Friday, May 27, 2016

Organized crime epidemic in Mexico succeeds because of corruption at all levels of government and economy. Illegal drug trade isn't cause of problems, nor will NAFTA style legalized marijuana trade help them-NY Times Letter to Editor

May 25, 2016, "Mexico and Marijuana," NY Times opinion pages

"To the Editor:

"Re “Legal Pot, Free Trade” (Op-Ed, May 21): Ioan Grillo’s proposal for a Nafta-style market in legal marijuana mistakes a symptom of the organized crime epidemic in Mexico-the illegal drug trade-for an underlying cause.  

Rather, the major driver appears to be the corruption infecting all levels of the Mexican state and economy.

Otherwise, it is hard to explain the Mexican government’s chronic inability to keep organized crime from dominating so many legal businesses, like casino gambling, cigarettes and even something as banal as mining.

As late as 2014, the top three revenue streams of one cartel, the notorious Knights Templar, were mining, logging and garden-variety extortion. And the trend continues, with a 2016 Global Initiative Against Transnational Organized Crime report detailing how cartels are now a significant presence in gold mining in Mexico and across Latin America.

Legalizing an industry in Mexico therefore does not necessarily push the cartels out. Or in other words, how can one expect the Mexican state to keep legalized pot out of the hands of cartels if it cannot keep mining out of those very same hands?
Alexandria, Va."

"The writer is executive vice president of Smart Approaches to Marijuana a nonpartisan group, and a senior fellow at the University of Florida’s Drug Policy Institute."


Added: Marijuana and opium poppy crops increased in Mexico after NAFTA when subsistence farmers could no longer survive growing food crops: April 2008 article:

April 1, 2008, "Calderón, NAFTA, and Mexico’s Campesinos in 2008," Council on Hemispheric Affairs,
"The rise in poverty amongst peasant farmers also has led to an increase in a phenomenon known as illicit farming....Farmers who cannot survive by growing maize or corn, have turned to “illicit” farming. Farms that once grew crops shipped to other parts of Mexico as well as for subsistence living have been displaced, and now must turn to producing illegal agricultural goods, such as marijuana and opium, in order to survive....With Colombian cocaine trafficking; increase of illicit farming; and NAFTA’s free movement of goods, the Mexican government will see much more difficulty curbing drug cartel influence." (subhead, "The Rise of “Illicit” Farming")


"Mexico now tolerates...subsidized U.S. agriculture, and the steady abolishment of the ejido [communal lands farmed by indigenous peasants], are the increasing rates of poverty in rural parts of Mexico. Consequently, this has led to a rise in immigration to the United States....In terms of migration to the U.S, Mexico’s rural areas comprise a quarter of its population, but accounts for 44 percent of migration (usually illegal) into the United States." (subhead, "Campsinos after NAFTA")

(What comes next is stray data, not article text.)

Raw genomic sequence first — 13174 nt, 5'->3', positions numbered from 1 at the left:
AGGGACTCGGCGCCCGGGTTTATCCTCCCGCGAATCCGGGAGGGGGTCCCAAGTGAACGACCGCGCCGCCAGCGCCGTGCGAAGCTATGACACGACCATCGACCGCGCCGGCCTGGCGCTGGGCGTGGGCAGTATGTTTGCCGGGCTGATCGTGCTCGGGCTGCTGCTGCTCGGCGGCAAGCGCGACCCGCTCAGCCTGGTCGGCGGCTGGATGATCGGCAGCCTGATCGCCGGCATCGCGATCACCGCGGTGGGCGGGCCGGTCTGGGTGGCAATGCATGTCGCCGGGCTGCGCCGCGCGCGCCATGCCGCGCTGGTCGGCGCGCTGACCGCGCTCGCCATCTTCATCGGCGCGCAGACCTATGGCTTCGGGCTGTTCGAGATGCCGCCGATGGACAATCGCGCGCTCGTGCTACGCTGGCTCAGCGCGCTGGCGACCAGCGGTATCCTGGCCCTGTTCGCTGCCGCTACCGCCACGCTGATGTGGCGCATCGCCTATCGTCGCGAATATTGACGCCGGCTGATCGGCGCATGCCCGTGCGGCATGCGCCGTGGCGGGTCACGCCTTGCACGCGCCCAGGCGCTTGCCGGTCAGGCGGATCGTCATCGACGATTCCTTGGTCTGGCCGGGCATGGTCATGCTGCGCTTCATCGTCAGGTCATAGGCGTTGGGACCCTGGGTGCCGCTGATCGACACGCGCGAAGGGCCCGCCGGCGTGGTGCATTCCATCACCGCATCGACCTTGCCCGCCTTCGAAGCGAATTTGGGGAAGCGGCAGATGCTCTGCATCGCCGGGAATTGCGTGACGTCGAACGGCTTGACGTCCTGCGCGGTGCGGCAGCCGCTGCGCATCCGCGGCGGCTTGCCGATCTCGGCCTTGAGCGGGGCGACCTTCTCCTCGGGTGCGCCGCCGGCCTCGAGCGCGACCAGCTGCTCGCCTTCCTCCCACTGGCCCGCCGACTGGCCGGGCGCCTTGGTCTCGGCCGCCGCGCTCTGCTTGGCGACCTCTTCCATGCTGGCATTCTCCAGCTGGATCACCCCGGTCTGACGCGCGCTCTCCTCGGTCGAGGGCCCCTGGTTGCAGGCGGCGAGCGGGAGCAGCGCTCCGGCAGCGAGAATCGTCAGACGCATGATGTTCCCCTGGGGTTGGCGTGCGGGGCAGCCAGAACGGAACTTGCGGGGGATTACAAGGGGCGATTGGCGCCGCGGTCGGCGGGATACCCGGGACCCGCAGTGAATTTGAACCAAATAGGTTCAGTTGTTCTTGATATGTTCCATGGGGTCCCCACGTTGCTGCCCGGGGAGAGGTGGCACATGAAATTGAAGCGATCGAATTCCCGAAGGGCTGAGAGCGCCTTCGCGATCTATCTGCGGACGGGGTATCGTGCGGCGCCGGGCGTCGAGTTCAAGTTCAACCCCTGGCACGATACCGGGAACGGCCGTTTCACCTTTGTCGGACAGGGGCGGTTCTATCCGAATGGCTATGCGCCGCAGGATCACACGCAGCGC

Added: NAFTA rule required Mexico to eliminate longstanding aid to indigenous, subsistence farmers:

June 2006 article

June 2006, "Mexico Leftist Presidential Candidate Says He'll Protect Farmers from NAFTA," AP, via
"Tariffs on all agricultural products must be removed in 2008 under NAFTA. But Mexican farmers said hefty agricultural subsidies in the United States give that country's white corn and beans an unfair advantage over the Mexican market, which depends in large part on small-scale and mostly subsistence farmers.

Mexicans worry if these farmers can't sell the country's signature crops at a price that competes with trucked-in produce from the United States, they'll go out of business altogether. That could severely damage Mexico's agricultural economy, which farmers said has already suffered since the trade deal went into effect in 1994, forcing many to migrate to the United States.

Mexico's agriculture minister pleaded with Canada and the United States this month to reconsider removal of the corn and bean tariffs but U.S. undersecretary for agriculture J.B. Penn flatly rejected the appeal, saying: "We have no interest in renegotiating any parts of the agreement."

Despite the concern, the administration of outgoing Mexican president Vicente Fox has stood by NAFTA, saying Mexico honours its trade commitments."...


Added: Shipping Mexican citizens to the US for use as cheap labor was Mexican Pres. Vicente Fox's (2000-2006) priority: 

Feb. 8, 2005, "Vicente Fox, Labor Pimp," Human Events, Mac Johnson
"Vicente Fox has made increasing the flow of his people out of Mexico and into America his highest priority in his relationship with the US. His expressed desire is that the border should pretty much cease to exist — at least for Northbound traffic. He would prefer that America voluntarily acquiesce to his desire to depopulate his nation’s poorest neighborhoods, but he is also prepared to achieve this depopulation unilaterally."... 


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